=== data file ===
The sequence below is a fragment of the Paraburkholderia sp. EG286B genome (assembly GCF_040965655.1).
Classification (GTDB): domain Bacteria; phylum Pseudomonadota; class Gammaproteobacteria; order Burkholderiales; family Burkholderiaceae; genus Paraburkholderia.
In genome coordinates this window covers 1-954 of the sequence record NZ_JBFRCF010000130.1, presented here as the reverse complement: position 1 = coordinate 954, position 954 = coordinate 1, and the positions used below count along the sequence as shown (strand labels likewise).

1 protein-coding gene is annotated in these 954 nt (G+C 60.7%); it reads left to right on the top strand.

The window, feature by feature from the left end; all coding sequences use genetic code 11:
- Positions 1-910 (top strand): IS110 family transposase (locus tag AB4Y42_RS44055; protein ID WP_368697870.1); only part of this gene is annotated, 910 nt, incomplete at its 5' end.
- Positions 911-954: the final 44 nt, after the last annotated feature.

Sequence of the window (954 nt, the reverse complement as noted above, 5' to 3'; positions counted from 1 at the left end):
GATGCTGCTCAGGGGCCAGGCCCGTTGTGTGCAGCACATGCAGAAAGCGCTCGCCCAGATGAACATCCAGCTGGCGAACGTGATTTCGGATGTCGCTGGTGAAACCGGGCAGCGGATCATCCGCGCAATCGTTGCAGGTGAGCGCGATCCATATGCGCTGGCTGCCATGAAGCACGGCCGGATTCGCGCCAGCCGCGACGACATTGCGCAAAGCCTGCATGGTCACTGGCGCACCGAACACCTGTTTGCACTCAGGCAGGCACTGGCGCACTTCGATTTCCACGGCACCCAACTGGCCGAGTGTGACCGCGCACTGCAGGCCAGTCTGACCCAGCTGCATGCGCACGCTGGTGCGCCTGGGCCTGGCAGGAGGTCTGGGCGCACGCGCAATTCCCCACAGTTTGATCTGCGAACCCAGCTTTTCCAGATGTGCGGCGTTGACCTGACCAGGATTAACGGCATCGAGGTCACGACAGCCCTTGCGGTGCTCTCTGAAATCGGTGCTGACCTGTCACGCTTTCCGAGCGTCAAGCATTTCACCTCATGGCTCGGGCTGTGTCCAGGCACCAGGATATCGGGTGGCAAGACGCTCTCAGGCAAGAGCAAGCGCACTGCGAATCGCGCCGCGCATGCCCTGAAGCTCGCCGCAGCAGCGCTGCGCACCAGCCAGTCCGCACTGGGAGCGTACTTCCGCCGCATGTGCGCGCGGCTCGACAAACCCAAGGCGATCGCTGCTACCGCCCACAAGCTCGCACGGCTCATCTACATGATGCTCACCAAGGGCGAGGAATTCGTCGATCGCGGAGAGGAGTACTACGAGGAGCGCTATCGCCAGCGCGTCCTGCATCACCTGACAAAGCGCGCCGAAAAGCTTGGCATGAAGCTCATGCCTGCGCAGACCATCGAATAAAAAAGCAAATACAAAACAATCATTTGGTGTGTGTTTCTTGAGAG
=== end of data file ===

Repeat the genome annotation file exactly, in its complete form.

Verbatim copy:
The sequence below is a fragment of the Paraburkholderia sp. EG286B genome (assembly GCF_040965655.1).
Classification (GTDB): domain Bacteria; phylum Pseudomonadota; class Gammaproteobacteria; order Burkholderiales; family Burkholderiaceae; genus Paraburkholderia.
In genome coordinates this window covers 1-954 of the sequence record NZ_JBFRCF010000130.1, presented here as the reverse complement: position 1 = coordinate 954, position 954 = coordinate 1, and the positions used below count along the sequence as shown (strand labels likewise).

1 protein-coding gene is annotated in these 954 nt (G+C 60.7%); it reads left to right on the top strand.

The window, feature by feature from the left end; all coding sequences use genetic code 11:
- Positions 1-910 (top strand): IS110 family transposase (locus tag AB4Y42_RS44055; protein ID WP_368697870.1); only part of this gene is annotated, 910 nt, incomplete at its 5' end.
- Positions 911-954: the final 44 nt, after the last annotated feature.

Sequence of the window (954 nt, the reverse complement as noted above, 5' to 3'; positions counted from 1 at the left end):
GATGCTGCTCAGGGGCCAGGCCCGTTGTGTGCAGCACATGCAGAAAGCGCTCGCCCAGATGAACATCCAGCTGGCGAACGTGATTTCGGATGTCGCTGGTGAAACCGGGCAGCGGATCATCCGCGCAATCGTTGCAGGTGAGCGCGATCCATATGCGCTGGCTGCCATGAAGCACGGCCGGATTCGCGCCAGCCGCGACGACATTGCGCAAAGCCTGCATGGTCACTGGCGCACCGAACACCTGTTTGCACTCAGGCAGGCACTGGCGCACTTCGATTTCCACGGCACCCAACTGGCCGAGTGTGACCGCGCACTGCAGGCCAGTCTGACCCAGCTGCATGCGCACGCTGGTGCGCCTGGGCCTGGCAGGAGGTCTGGGCGCACGCGCAATTCCCCACAGTTTGATCTGCGAACCCAGCTTTTCCAGATGTGCGGCGTTGACCTGACCAGGATTAACGGCATCGAGGTCACGACAGCCCTTGCGGTGCTCTCTGAAATCGGTGCTGACCTGTCACGCTTTCCGAGCGTCAAGCATTTCACCTCATGGCTCGGGCTGTGTCCAGGCACCAGGATATCGGGTGGCAAGACGCTCTCAGGCAAGAGCAAGCGCACTGCGAATCGCGCCGCGCATGCCCTGAAGCTCGCCGCAGCAGCGCTGCGCACCAGCCAGTCCGCACTGGGAGCGTACTTCCGCCGCATGTGCGCGCGGCTCGACAAACCCAAGGCGATCGCTGCTACCGCCCACAAGCTCGCACGGCTCATCTACATGATGCTCACCAAGGGCGAGGAATTCGTCGATCGCGGAGAGGAGTACTACGAGGAGCGCTATCGCCAGCGCGTCCTGCATCACCTGACAAAGCGCGCCGAAAAGCTTGGCATGAAGCTCATGCCTGCGCAGACCATCGAATAAAAAAGCAAATACAAAACAATCATTTGGTGTGTGTTTCTTGAGAG